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The soft reboot of the sequel to a remake of an adaptation scrapes the bottom of the barrel on streaming

It's surely impossible for this well to run any drier.

via Paramount

Even the most forgiving of horror fans have become numb to the concept of seeing anything and everything getting a remake, reboot, or slapdash coat of new cinematic paint, so nobody was particularly surprised when 2017’s Rings ended up turning a tidy profit at the box office in spite of the fact it was both completely unnecessary and irredeemably awful.

There was barely a soul clamoring for F. Javier GutiĆ©rrez’s supernatural slice of would-be terror to exist, and yet it still managed to haul in $83 million at the box office on a $25 million budget, with the studio pointing and laughing directly in the faces of the reviewers and audiences who had only deemed it worthy of respective eight and 23 percent scores on Rotten Tomatoes.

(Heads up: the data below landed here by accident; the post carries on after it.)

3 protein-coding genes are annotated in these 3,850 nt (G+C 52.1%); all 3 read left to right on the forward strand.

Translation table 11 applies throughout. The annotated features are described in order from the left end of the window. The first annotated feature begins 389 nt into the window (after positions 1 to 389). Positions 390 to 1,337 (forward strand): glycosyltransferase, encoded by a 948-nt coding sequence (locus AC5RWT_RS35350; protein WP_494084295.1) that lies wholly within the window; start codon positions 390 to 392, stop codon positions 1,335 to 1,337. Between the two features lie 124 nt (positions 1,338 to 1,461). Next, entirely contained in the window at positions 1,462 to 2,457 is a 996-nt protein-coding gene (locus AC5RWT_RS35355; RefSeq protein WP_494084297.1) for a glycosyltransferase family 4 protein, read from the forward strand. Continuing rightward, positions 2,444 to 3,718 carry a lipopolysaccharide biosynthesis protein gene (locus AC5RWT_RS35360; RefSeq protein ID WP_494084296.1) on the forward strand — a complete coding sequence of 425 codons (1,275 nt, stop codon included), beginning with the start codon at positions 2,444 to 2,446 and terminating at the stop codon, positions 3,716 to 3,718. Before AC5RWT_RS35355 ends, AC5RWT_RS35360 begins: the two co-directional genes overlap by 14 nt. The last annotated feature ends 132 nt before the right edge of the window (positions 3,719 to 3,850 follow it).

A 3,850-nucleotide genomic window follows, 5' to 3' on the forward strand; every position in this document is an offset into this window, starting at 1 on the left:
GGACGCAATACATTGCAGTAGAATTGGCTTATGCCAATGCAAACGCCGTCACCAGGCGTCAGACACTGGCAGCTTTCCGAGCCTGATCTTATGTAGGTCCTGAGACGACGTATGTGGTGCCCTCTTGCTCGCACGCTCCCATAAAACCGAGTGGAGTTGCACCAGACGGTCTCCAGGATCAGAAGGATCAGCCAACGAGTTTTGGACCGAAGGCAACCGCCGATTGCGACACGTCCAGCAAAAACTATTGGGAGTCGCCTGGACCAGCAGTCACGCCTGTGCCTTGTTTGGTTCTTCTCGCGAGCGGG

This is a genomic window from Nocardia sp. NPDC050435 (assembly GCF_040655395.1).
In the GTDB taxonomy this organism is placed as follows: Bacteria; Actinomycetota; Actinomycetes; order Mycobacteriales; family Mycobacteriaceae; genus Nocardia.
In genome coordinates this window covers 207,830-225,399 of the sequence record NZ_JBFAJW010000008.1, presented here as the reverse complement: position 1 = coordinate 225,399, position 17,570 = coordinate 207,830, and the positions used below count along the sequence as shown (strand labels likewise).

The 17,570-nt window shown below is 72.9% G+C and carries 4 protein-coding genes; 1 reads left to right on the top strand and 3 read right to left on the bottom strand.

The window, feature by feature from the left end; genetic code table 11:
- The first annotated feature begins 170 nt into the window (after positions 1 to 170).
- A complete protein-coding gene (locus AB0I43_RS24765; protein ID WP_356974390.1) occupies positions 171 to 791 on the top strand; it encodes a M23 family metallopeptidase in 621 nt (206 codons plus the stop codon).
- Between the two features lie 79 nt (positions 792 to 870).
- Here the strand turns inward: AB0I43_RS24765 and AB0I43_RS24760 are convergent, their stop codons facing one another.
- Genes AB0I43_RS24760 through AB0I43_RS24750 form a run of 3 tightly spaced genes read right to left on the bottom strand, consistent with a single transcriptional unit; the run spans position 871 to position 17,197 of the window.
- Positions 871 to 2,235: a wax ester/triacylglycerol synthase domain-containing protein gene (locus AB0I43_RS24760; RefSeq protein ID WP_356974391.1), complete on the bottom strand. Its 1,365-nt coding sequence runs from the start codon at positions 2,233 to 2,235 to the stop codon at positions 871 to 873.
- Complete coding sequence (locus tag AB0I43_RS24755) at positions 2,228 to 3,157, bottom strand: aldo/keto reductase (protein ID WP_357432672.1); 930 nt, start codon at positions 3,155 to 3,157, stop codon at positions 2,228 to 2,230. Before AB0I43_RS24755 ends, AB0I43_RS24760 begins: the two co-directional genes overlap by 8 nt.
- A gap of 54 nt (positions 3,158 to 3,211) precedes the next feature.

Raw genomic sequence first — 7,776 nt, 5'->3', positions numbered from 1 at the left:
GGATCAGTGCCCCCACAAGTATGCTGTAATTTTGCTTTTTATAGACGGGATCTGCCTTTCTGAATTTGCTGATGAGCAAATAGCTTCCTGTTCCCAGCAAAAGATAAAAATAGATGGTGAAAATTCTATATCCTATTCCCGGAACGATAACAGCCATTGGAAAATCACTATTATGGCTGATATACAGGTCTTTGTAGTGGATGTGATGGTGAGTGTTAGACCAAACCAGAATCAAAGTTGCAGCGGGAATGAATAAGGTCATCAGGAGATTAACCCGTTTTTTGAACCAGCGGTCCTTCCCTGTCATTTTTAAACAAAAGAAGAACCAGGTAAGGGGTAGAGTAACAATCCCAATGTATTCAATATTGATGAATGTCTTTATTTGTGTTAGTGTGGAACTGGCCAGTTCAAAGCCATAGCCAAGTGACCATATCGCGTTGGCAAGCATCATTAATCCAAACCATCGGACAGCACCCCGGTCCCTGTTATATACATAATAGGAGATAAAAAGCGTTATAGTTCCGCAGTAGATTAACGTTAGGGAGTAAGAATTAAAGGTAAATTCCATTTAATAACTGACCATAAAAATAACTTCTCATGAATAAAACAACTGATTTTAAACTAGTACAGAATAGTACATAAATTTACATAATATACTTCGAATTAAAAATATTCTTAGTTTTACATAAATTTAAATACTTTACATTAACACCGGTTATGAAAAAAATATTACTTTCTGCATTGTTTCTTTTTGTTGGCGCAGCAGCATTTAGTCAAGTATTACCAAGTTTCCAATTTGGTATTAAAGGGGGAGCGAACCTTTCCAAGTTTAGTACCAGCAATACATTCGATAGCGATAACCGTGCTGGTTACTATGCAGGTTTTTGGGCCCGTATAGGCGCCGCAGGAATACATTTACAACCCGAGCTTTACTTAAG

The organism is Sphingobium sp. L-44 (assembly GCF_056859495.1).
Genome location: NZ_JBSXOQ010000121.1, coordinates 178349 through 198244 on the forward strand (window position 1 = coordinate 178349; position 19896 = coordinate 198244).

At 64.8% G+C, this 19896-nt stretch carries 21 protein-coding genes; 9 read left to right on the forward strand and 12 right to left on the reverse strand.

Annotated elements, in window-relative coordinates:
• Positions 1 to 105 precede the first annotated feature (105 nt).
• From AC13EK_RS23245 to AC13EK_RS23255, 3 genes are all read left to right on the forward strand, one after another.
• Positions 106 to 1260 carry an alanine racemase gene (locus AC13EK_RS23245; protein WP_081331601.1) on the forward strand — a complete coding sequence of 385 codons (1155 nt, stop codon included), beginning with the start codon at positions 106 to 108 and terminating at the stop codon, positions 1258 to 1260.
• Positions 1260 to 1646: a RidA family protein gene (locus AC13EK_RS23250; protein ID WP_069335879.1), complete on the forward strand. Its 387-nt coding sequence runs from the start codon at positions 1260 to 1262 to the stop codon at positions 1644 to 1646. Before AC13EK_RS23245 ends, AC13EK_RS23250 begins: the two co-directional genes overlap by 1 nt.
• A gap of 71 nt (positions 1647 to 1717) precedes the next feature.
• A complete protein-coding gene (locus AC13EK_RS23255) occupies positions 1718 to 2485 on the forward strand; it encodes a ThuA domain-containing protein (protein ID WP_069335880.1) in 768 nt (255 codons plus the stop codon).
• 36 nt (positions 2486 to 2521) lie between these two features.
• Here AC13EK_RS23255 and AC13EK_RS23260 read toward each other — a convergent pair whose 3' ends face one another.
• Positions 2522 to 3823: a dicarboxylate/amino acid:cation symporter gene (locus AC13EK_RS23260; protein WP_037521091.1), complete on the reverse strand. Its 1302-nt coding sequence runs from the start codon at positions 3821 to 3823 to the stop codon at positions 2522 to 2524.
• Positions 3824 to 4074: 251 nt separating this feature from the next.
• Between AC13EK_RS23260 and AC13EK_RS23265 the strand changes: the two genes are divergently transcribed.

via Paramount

Neatly summing up how badly horror scrapes the bottom of every barrel, Rings acted as a hybrid of soft reboot and continuation of The Ring and its sequel, by virtue of releasing a dozen years after the latter. Even if we ignore the Hollywood trilogy, the expanded franchise already covered Koji Suzuki’s novel series, eight Japanese features, a pair of TV shows, six manga adaptations, a Korean remake, and even two video games, so no stone was left unturned.

Despite running the well so dry that a national emergency should have been declared, the abhorrent Rings has nonetheless managed to secure undeserved streaming success, as per FlixPatrol. We’ll put it down to Halloween being in the air, because even the most diehard of Ring fanatics would surely be able to admit that watching essentially the exact same narrative unfold all over again isn’t really worth spending 102 minutes of your time on.

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Scott Campbell

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